The Architect’s Journal portrays Olga Primary School
The school provides space for over 700 pupils on a tight site in Bow
Replacing a single-storey structure built in 1982, the new scheme for Olga Primary School brings greater density with two distinct, three-storey elements separated by a glazed atrium: a teaching block and an administrative and community block, along with a standalone brick pavilion housing a Sure Start Children’s Centre.
The teaching block is built from brick to reference its neighbours, while the community block is clad in Cor-ten steel, cantilevering over an entrance podium. Classrooms are arranged around the full-height atrium, across which bridges provide connections between the blocks.
A series of roof terraces has been designed to give the feeling of ’walking through treetops’, giving back some of the outdoor space occupied by the new buildings.
Our aim is to ensure that a new generation of schools inspires and nurtures learning. Olga Primary School has been designed to interact with nature in different ways at each level, creating a variety of experiences and teaching environments beyond the standard classroom. This vertical approach allows the school itself to encourage awareness of biodiversity, ecology and nature, which is often rare in an inner city school. The building is highly energy efficient, with natural ventilation, heat recovery systems and a highly insulated building fabric to help achieve its BREEAM ‘Excellent’ rating.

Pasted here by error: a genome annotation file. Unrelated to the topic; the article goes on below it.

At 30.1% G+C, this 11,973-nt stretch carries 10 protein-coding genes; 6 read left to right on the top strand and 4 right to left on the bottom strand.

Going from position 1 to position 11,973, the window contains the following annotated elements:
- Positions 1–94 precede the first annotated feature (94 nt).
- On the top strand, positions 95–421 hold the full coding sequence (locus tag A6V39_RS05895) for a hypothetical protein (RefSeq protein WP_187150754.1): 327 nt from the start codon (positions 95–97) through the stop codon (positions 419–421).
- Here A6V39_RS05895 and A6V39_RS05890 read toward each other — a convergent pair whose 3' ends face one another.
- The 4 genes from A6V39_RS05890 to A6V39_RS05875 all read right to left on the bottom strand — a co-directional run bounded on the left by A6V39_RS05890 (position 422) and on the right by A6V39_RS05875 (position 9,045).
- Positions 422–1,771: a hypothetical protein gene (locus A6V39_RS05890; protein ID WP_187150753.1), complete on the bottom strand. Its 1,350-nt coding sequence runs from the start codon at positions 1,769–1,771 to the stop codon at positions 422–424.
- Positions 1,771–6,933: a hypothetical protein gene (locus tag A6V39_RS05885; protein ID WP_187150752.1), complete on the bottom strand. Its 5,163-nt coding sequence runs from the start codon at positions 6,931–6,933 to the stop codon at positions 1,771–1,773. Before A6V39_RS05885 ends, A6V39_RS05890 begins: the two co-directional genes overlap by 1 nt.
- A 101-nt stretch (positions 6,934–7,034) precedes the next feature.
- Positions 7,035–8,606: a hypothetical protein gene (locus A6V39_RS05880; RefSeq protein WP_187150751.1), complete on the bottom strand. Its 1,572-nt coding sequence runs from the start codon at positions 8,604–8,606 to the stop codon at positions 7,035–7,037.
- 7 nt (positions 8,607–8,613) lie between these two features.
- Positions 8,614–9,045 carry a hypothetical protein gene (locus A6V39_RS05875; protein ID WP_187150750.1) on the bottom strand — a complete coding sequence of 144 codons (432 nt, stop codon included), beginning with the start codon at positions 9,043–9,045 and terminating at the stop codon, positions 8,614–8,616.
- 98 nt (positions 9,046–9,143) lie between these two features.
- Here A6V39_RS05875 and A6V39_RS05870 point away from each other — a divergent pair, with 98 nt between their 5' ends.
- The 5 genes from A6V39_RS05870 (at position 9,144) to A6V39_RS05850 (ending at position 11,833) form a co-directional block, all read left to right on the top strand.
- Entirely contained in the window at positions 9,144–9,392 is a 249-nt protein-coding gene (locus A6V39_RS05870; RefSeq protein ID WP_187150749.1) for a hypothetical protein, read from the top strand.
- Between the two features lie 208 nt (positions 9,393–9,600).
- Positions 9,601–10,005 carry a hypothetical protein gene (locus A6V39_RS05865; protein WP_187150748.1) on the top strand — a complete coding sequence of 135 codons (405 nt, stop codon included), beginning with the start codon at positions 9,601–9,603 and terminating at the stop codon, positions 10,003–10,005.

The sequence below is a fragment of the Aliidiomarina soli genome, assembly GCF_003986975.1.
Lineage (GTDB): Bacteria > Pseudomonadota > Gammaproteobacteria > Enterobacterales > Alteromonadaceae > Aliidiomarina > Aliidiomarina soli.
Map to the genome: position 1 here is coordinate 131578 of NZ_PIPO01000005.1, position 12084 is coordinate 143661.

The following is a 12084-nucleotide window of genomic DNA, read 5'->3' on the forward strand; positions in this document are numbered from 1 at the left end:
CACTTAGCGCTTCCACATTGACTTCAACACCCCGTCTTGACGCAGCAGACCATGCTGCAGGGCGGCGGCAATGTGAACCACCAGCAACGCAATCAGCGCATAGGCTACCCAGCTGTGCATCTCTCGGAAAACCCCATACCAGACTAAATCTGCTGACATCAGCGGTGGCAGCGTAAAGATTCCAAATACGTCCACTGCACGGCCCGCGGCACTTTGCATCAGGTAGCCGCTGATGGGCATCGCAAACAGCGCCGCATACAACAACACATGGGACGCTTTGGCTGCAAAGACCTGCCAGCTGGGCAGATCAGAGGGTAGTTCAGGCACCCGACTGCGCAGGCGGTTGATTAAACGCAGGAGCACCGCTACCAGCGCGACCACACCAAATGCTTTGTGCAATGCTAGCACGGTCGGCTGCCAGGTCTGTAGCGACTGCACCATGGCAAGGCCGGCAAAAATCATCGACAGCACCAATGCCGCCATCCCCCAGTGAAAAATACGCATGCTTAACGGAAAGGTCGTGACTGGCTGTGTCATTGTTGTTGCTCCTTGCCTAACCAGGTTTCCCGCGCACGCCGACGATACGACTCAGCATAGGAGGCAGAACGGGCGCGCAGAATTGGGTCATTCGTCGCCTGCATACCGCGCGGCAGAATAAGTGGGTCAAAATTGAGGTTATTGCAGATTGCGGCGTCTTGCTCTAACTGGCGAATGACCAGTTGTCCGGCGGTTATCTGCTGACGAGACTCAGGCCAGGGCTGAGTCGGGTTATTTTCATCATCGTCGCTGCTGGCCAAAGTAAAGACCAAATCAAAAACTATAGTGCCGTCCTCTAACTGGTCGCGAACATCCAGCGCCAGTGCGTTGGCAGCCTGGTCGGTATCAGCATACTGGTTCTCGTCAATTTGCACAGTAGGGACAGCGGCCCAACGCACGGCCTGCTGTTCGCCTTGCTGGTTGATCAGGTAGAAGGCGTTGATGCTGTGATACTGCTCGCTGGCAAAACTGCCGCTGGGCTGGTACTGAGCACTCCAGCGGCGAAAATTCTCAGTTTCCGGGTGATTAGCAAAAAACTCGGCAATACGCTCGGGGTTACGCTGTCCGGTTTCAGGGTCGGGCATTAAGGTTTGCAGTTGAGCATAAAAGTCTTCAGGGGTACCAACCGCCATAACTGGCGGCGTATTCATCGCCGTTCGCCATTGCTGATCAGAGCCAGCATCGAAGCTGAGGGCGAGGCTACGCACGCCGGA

The project to expand Olga Primary School from one-form entry to three contributes to the council’s overall programme to meet the need for additional school places for the rising school population. The council’s partnership with Architecture Initiative has resulted in a learning environment that is stimulating, invigorating, and engaging. The design of Olga School offers fantastic teaching space and teaching terraces. Olga School and the community are proud of the amount of green spaces and mature trees which create a refreshing alternative in a highly developed residential area.
Duncan Cameron, building development, London Borough of Tower Hamlets
Text by The Architects’ Journal
Images by Andy Stagg